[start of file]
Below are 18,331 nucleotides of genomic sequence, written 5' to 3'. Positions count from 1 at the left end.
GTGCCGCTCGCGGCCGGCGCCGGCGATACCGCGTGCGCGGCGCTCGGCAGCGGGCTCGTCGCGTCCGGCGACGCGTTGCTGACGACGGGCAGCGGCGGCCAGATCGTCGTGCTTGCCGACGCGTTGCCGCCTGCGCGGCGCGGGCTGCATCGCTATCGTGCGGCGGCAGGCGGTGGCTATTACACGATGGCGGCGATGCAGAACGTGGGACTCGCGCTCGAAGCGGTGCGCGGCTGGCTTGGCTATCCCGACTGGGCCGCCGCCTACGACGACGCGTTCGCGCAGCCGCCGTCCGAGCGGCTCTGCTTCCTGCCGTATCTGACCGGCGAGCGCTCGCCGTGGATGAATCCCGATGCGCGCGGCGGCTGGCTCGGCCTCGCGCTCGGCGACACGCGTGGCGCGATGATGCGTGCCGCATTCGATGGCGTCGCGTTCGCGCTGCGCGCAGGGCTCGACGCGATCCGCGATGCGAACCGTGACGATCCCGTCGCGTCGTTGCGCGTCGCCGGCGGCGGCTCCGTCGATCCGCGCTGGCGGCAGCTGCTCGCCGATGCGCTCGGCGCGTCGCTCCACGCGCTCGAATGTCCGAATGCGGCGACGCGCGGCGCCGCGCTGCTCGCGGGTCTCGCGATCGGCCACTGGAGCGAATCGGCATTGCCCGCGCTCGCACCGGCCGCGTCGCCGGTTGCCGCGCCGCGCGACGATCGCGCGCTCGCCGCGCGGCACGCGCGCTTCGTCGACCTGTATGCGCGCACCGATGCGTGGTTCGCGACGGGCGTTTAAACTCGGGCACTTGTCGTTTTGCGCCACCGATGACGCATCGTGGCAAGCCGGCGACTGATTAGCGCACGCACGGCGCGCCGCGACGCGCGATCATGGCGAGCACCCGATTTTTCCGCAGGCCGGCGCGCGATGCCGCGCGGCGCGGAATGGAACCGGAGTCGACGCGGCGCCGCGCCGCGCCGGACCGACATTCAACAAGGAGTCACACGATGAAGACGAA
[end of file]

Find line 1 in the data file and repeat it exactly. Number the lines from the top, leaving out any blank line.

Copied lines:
Below are 18,331 nucleotides of genomic sequence, written 5' to 3'. Positions count from 1 at the left end.